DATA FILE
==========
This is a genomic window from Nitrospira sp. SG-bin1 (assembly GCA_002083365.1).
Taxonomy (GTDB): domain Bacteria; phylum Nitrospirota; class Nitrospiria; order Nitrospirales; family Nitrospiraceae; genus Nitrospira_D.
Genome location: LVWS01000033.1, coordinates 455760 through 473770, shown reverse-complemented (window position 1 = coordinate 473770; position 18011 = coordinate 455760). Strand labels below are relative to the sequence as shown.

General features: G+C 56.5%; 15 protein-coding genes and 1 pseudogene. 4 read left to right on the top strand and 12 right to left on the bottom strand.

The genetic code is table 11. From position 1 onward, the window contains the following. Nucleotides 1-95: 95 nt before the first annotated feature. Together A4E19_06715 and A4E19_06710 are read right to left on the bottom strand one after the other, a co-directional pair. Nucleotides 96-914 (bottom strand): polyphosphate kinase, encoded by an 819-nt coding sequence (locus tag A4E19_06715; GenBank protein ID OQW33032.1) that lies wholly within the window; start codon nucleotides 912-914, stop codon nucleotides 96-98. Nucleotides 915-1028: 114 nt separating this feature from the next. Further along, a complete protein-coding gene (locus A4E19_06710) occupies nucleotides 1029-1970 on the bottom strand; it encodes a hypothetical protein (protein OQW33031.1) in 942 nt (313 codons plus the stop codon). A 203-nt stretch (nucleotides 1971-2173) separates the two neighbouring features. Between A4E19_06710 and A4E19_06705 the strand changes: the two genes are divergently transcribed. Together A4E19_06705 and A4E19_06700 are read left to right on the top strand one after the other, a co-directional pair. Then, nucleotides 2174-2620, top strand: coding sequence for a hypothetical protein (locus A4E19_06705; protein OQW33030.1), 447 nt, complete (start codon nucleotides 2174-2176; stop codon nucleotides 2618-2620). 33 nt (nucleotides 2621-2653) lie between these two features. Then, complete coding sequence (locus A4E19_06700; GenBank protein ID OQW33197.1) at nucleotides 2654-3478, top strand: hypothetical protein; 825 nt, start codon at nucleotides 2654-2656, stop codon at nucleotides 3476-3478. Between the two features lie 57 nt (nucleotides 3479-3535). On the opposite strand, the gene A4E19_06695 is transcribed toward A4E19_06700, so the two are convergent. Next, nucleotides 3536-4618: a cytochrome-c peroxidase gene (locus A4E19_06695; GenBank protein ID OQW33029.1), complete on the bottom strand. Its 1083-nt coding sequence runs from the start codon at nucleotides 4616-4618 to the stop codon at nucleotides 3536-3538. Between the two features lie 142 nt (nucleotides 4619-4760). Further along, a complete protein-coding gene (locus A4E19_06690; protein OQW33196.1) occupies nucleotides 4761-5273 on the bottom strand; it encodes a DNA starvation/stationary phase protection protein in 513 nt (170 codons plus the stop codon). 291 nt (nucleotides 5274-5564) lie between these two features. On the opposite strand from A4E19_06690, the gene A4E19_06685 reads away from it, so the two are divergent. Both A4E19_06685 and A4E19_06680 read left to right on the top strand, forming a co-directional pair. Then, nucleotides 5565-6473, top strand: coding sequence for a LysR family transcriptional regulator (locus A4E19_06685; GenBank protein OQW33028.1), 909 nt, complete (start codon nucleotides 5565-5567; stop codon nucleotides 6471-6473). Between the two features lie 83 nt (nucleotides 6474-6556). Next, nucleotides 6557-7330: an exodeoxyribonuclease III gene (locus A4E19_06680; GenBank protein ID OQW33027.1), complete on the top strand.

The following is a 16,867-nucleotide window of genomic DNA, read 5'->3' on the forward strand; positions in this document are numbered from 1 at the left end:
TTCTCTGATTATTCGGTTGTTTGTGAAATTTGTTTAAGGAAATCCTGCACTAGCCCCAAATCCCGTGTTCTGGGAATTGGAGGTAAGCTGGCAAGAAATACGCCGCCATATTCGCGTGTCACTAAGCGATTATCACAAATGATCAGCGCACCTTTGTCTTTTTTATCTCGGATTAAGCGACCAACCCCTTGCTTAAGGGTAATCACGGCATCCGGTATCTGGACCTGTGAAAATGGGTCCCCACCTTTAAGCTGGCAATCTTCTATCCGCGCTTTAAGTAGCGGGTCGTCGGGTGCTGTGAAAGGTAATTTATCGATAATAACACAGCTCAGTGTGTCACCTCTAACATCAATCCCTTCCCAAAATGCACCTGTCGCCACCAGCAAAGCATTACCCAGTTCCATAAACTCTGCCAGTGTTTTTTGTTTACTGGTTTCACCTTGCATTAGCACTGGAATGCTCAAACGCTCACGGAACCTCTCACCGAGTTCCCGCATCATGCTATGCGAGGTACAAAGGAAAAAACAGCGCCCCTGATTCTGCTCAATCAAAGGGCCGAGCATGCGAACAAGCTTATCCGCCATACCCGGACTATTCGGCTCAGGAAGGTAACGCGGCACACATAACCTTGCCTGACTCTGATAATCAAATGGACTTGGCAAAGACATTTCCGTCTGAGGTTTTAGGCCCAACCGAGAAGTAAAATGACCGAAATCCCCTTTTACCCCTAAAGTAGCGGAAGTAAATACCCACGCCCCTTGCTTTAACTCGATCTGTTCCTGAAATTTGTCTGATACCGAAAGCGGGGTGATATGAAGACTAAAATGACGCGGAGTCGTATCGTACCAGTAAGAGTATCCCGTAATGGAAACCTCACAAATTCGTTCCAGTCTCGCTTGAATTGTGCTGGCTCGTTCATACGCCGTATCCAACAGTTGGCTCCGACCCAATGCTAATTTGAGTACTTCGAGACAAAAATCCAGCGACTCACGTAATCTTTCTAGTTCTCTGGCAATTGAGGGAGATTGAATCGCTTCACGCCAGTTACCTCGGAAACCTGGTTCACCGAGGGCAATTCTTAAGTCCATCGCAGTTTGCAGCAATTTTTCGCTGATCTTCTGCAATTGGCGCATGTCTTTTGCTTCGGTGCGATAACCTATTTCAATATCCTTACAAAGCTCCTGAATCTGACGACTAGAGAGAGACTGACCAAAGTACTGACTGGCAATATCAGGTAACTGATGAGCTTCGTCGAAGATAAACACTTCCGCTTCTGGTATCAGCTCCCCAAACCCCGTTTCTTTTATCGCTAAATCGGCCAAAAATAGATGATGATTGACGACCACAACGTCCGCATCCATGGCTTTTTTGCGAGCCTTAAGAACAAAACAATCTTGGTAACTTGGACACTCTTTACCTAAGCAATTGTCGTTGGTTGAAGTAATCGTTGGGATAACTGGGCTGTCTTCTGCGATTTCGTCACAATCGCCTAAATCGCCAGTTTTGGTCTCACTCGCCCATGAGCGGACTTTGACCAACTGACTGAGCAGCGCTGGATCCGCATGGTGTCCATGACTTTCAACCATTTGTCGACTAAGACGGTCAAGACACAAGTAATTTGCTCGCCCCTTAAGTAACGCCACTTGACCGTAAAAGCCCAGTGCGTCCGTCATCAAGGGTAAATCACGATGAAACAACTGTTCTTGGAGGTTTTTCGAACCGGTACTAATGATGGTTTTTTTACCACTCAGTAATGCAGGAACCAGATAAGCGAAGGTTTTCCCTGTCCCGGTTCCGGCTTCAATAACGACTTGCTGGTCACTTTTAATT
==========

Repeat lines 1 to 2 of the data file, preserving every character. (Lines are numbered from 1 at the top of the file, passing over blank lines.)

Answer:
This is a genomic window from Nitrospira sp. SG-bin1 (assembly GCA_002083365.1).
Taxonomy (GTDB): domain Bacteria; phylum Nitrospirota; class Nitrospiria; order Nitrospirales; family Nitrospiraceae; genus Nitrospira_D.